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This unit will enable learners to gain understanding of the nature and diversity of hospitality and its constituent industries, including the range of job roles and employment possibilities.
Learners will explore the dynamic characteristics of hospitality, concentrating on current topical issues and future trends and developments, building a range of skills including research and the analysis of information, justification of ideas, evaluation and critical thinking. This unit introduces learners to the scope, scale and diversity of hospitality. It establishes a framework for the industry, using agreed definitions and the Standard Industrial Classification of the industries that encompass hospitality. Centres and their learners may reasonably wish to adopt a national perspective for this unit; however, it is also important for learners to consider local and international aspects to gain a comprehensive and balanced view. Learners are expected to be knowledgeable about particular businesses, their names, brands and the industries with which they are associated. Learners will examine different forms of business ownership and structure. This will create an opportunity to research contemporary issues and recent developments affecting the industry. It will also allow learners to analyse and evaluate breaking news and unexpected developments. Learners will investigate the nature and changing situation of hospitality staff. They will examine staff roles and responsibilities in a range of contexts and explore aspects of staff employment. The skills required to recognise and predict future trends and developments likely to affect hospitality operations and management will also be developed. The trends may have an internal industry focus or concentrate on external factors including legislation, political, technical, economic and environmental influences. Learners will gain an awareness of the organisations and professional bodies associated with the hospitality industry.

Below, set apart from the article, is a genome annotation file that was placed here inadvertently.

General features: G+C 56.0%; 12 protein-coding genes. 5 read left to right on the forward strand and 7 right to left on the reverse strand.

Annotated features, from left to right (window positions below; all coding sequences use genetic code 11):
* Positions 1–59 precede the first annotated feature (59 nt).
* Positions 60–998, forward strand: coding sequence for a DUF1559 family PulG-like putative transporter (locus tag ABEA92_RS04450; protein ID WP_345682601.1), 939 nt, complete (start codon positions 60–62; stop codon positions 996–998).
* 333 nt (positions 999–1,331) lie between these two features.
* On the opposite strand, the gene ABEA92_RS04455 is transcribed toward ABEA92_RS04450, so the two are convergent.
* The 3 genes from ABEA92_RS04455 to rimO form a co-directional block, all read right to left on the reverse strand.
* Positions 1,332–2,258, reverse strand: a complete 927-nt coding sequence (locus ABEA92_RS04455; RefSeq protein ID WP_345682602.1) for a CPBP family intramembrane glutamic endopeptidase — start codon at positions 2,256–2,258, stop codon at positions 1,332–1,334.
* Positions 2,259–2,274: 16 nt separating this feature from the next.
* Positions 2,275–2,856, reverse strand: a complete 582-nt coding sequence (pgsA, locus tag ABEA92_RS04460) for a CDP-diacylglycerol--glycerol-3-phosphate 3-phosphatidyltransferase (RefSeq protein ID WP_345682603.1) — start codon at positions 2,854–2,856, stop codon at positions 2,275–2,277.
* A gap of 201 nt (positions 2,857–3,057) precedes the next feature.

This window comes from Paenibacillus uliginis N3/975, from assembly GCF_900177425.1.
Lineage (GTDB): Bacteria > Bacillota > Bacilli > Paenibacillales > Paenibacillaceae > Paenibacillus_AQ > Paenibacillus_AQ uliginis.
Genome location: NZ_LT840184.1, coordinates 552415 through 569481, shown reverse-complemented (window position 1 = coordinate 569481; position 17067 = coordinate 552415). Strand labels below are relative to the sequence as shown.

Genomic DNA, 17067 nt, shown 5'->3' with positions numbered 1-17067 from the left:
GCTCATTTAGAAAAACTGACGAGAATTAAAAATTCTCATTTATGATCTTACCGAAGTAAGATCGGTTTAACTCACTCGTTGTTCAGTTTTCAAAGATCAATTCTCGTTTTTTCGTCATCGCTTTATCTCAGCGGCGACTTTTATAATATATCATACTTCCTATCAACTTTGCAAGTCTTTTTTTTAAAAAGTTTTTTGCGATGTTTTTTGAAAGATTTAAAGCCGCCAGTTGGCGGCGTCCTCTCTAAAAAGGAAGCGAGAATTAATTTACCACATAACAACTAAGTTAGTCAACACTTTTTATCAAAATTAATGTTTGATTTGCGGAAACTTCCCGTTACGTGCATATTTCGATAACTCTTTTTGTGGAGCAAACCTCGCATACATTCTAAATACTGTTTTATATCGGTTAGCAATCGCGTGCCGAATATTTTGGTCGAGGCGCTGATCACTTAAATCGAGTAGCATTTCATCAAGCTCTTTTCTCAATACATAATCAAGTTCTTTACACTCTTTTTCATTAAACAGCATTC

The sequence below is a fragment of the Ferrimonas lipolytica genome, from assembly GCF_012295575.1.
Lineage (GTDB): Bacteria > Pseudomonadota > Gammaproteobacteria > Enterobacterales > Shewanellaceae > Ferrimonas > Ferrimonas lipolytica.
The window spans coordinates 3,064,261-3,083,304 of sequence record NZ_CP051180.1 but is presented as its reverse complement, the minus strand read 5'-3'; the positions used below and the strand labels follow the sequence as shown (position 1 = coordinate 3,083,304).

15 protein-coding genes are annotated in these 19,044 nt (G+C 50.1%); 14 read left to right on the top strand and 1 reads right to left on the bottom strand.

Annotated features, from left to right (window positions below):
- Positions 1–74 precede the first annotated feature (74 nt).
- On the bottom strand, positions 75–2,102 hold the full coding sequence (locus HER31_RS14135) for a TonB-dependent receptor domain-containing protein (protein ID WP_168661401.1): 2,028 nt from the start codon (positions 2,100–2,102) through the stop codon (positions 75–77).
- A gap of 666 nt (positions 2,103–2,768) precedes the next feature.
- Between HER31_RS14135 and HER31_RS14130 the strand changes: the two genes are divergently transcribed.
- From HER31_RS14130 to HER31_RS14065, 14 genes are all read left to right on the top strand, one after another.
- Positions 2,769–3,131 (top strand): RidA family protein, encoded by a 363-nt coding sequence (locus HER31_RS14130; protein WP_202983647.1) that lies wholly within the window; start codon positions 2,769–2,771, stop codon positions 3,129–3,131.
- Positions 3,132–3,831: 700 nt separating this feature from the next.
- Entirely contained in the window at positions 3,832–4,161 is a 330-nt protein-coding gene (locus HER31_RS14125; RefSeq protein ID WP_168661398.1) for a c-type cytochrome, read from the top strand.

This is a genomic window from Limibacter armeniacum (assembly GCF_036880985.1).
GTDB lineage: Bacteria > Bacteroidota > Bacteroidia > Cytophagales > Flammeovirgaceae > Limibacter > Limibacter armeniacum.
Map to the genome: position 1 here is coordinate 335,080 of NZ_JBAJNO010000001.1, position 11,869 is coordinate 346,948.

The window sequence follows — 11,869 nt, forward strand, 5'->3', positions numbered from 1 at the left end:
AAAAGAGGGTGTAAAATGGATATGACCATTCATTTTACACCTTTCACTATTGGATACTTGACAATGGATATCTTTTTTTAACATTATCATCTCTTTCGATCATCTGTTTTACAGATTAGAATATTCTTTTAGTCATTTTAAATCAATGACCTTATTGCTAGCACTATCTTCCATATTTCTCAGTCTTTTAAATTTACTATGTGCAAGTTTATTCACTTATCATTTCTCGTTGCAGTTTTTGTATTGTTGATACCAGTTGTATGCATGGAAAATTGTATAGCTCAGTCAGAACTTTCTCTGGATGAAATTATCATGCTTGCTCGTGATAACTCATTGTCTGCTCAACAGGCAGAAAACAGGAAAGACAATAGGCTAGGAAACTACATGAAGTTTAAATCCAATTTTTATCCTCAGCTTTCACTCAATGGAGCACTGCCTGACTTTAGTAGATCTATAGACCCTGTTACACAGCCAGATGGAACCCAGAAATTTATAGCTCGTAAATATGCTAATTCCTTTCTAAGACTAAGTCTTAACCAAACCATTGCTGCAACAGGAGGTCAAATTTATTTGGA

1 Understand the current structure of the hospitality industry
- Hospitality industry: hotels; restaurants; pubs, bars and nightclubs; contract food service providers; hospitality services; membership clubs and events; brands and businesses
- Scale and scope: size; types of ownership; turnover; percentage of Gross Domestic Product (GDP); purchasing power
- Diversity: products and services eg food, drink, accommodation, conference and banqueting, leisure facilities; levels of service; customer base
- Organisational structure: operational areas eg food preparation, food and beverage services, accommodation services, front of house services; functional eg human resources, finance, marketing, research and development, security, maintenance
- Hospitality-related organisations and professional bodies: as current at time of delivery, to include People 1st, British Hospitality Association, Institute of Hospitality, British Institute of Innkeepers, Springboard UK
2 Understand staffing in the hospitality industry
- Staff types: functional specialists; operational; craft; skilled/semi-skilled/unskilled; supervisory; management; apprentices; management trainees; full time/part-time; casual; agency; foreign workers; volunteers
- Hospitality industry: hotels; restaurants; pubs, bars and nightclubs; contract food service providers; hospitality services; membership clubs and events